If TRIM67 regulates VASP dynamics and filopodia by antagonizing TRIM9-mediated ubiquitination of VASP, we predicted that in the absence of both TRIM proteins, the phenotype of Trim9−/− neurons (Menon et al., 2015) would dominate. Indeed in Trim9−/−:Trim67−/− neurons, we observed a decrease in VASP-Ub (Fig. 8, A and B; P = 0.002), similar to Trim9 −/− neurons. The FRAP t1/2 of GFP-VASP expressed in Trim9−/−:Trim67−/− embryonic cortical neurons was lower than in untreated WT neurons (P = 0.018) and displayed an increase following addition of PR-619 (Fig. 8 C; P = 0.002), consistent with the hypothesis that VASP has faster dynamics at filopodia tips than VASP-Ub. As with previous FRAP assays, we saw no differences in percentage of recovery with any condition (Fig. S5 F). Analysis of Trim9−/−:Trim67−/− axonal growth cones (Fig. 8 D) showed that similar to those of Trim9−/− neurons, basal filopodial number and filopodial density increased in the absence of both TRIM proteins and did not increase in response to netrin-1 treatment (Fig. 8 E). These data suggest that TRIM67-mediated regulation of VASP and the growth cone involves antagonizing the function of TRIM9. Consistent with TRIM67 regulating VASP via TRIM9, overexpression of TRIM9 in absence of TRIM67 did not further increase VASP-Ub (Fig. S5, G and H).
In this study we demonstrate that TRIM67 antagonizes the TRIM9-dependent nondegradative ubiquitination of VASP crucial for axonal responses to netrin-1. Our working model shown in Fig. 8 F proposes that TRIM9-dependent ubiquitination of VASP slows VASP dynamics and decreases stability of filopodia. This ubiquitination is antagonized by TRIM67, such that in the absence of TRIM67, increased TRIM9-dependent VASP ubiquitination impairs filopodia stability and axon turning. Although the mechanism by which TRIM67 antagonizes VASP ubiquitination is not known, several possibilities are consistent with our data. First, we find that TRIM67 outcompetes TRIM9 for interaction with VASP. Second, the requirement of TRIM67 ligase activity for inhibition of VASP ubiquitination suggests additional levels of regulation. This could occur potentially via TRIM67-mediated ubiquitination of TRIM9, leading to either TRIM9 degradation or altered ligase activity. Although we observed no change in total TRIM9 protein following deletion of Trim67, whether degradation of the local pool of TRIM9 in the growth cone occurs is not known, due to insufficient quality of TRIM9 antibodies for ICC (Winkle et al., 2014). Further, whether an unidentified substrate of TRIM67 regulates TRIM9-mediated ubiquitination of VASP is unknown. We found that ubiquitination and dynamics of VASP, the filopodial morphology, and netrin responses in a Trim67−/:Trim9−/− neurons resemble that of a Trim9−/− neuron. This supports the hypothesis that TRIM67 regulates VASP via antagonizing TRIM9 function (Fig. 8 F). We hypothesize that VASP-Ub and the resultant short-lived filopodia allow for efficient filopodial exploration of the extracellular environment. Consequently, when a filopodia encounters netrin, TRIM67 is recruited to filopodia tips, where it antagonizes VASP ubiquitination and increases filopodial lifetime, before axon turning.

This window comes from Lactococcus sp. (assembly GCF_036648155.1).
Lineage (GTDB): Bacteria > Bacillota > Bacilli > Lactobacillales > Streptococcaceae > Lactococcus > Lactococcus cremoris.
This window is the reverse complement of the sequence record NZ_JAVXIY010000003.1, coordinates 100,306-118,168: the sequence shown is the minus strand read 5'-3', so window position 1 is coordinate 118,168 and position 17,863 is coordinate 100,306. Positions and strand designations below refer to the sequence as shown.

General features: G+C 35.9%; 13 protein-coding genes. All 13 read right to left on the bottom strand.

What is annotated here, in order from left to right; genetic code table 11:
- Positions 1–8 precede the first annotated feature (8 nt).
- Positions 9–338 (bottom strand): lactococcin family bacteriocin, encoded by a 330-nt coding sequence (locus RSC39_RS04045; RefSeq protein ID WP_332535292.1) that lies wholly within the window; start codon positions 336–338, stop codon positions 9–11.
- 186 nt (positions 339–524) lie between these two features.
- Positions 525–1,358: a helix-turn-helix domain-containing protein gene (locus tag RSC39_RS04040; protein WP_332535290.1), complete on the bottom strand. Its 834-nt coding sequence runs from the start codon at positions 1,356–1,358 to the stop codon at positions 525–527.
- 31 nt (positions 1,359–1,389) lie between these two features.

TRIM67 regulates brain development
These experiments support the hypothesis that TRIM67 is critical for aspects of brain development, particularly appropriate midline crossing of callosal axons. In agreement with previous work showing that genetic deletion of Trim67 results in thinning of the adult corpus callosum, we found a reduction in the midline-directed outgrowth of callosal fibers during development. This may be due to diminished sensitivity of Trim67−/− axons to netrin-1 at the midline, as we find that Trim67−/− axons are insensitive to netrin-1 in vitro. The reduced axon length observed in Trim67−/− cultured neurons may also contribute to this midline-crossing deficiency. Similar deficits in axon outgrowth and guidance in response to netrin-1 could contribute to other neuroanatomic defects seen in the brains of Trim67−/− mice (Boyer et al., 2018). Additionally, our observation that TRIM67 is required for netrin-dependent axon branching in vitro may predict a reduction in axon arbor elaboration and subsequently innervation by netrin-1–sensitive neurons. These possibilities are intriguing, as several of the hypotrophies seen in Trim67−/− brains are in regions with evidence of netrin-1 secretion (Boyer et al., 2018; Fazeli et al., 1997; Serafini et al., 1996; Xu et al., 2010; Yung et al., 2015).
TRIM proteins as models of paralog interference
Although TRIM67 may act as an E3 ubiquitin ligase (Yaguchi et al., 2012), our observations suggest it also functions as a competitive inhibitor to a closely related E3 ligase. Based on phylogenetic analysis (Boyer et al., 2018), the TRIM9 and TRIM67 paralog pair likely arose from a gene duplication event, producing two similar proteins in vertebrates. Duplication of gene products that form homodimers, as many TRIM proteins do (Koliopoulos et al., 2016; Sanchez et al., 2014), can lead to a phenomenon known as paralog interference, in which one member of the pair diverges and acts as an inhibitor for the other protein (Baker et al., 2013; Kaltenegger and Ober, 2015). Whereas this behavior is usually seen in relation to transcription factors, the ability of TRIM67 to antagonize the interaction between TRIM9 and VASP and TRIM9-dependent VASP ubiquitination suggests that TRIM9 and TRIM67 may represent an example of paralog interference. This is supported by the observation that the ability of TRIM67 to antagonize TRIM9-dependent VASP ubiquitination in HEK293T cells required the domain of TRIM67 that mediates TRIM dimerization. Class 1 TRIM proteins in mammals are all paralog pairs (Short and Cox, 2006) and, as such, the interaction shown here for TRIM9 and TRIM67 may be relevant for other class 1 TRIM pairs: TRIM1 and TRIM18, TRIM36 and TRIM46. Given the frequency of whole-genome duplication events throughout animal evolution (Glasauer and Neuhauss, 2014; Van de Peer et al., 2009; Robertson et al., 2017; Song et al., 2016) and the consequently conserved dimerization domains of RING domain–containing E3 ligases (Choo and Hagen, 2012; Liew et al., 2010; Metzger et al., 2014), competitive inhibition by paralogs may be a common regulatory mechanism. Future studies will be necessary to explore whether other TRIM proteins display similar inhibition in paralog pairs.